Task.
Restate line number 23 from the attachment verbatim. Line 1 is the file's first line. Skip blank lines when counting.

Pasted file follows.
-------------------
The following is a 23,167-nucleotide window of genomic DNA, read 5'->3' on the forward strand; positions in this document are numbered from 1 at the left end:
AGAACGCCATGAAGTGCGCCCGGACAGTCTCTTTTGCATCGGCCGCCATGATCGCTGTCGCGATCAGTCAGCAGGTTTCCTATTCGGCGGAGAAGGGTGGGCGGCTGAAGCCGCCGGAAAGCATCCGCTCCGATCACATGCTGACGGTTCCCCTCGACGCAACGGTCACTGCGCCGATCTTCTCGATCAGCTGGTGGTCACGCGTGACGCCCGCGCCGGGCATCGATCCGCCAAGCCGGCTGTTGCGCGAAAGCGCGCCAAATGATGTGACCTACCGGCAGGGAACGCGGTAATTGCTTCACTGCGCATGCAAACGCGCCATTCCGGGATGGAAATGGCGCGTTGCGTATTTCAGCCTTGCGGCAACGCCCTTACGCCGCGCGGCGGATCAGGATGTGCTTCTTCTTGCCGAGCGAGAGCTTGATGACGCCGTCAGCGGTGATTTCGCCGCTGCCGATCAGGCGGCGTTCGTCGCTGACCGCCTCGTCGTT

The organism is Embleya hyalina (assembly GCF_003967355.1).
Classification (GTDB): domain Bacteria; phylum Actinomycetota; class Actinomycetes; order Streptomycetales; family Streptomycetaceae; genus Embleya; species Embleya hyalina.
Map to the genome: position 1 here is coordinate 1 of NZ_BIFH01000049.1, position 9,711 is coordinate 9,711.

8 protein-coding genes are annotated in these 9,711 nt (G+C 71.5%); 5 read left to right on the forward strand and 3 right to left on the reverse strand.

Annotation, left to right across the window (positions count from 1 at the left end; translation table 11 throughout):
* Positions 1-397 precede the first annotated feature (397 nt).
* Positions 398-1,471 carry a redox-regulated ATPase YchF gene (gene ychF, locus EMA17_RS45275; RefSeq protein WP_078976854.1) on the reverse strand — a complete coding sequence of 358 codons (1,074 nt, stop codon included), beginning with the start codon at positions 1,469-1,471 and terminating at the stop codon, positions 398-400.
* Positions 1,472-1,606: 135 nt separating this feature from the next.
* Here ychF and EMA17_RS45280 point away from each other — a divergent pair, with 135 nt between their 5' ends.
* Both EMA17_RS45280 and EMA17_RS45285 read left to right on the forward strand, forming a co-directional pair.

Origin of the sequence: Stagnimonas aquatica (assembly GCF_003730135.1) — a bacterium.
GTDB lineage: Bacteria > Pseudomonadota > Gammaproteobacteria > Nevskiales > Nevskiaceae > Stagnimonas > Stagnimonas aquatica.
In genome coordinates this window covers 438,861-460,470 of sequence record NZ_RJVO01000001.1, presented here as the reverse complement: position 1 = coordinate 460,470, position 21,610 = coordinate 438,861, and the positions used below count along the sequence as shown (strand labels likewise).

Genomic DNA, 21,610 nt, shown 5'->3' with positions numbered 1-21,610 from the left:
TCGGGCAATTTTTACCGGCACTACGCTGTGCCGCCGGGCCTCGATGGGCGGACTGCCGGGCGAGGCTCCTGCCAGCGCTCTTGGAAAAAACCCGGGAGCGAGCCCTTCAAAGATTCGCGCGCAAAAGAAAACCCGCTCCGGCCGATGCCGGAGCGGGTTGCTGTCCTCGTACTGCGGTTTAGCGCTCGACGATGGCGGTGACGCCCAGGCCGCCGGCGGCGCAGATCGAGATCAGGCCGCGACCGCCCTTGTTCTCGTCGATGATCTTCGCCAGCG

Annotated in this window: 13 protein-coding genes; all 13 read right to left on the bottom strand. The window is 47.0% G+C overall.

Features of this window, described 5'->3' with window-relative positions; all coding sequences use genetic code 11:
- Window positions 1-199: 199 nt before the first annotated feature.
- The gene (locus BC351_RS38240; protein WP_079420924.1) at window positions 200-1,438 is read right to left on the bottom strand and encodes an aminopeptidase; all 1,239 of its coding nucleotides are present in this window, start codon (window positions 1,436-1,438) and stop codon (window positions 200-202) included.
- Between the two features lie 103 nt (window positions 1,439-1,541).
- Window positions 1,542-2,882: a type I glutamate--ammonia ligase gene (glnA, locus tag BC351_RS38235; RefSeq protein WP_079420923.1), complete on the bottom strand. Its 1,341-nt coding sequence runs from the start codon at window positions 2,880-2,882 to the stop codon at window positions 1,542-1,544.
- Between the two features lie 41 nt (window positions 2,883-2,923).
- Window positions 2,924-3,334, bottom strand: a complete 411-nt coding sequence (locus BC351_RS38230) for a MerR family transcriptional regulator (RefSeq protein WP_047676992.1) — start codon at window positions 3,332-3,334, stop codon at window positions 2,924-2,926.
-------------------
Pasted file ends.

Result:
- Window positions 1,542-2,882: a type I glutamate--ammonia ligase gene (glnA, locus tag BC351_RS38235; RefSeq protein WP_079420923.1), complete on the bottom strand. Its 1,341-nt coding sequence runs from the start codon at window positions 2,880-2,882 to the stop codon at window positions 1,542-1,544.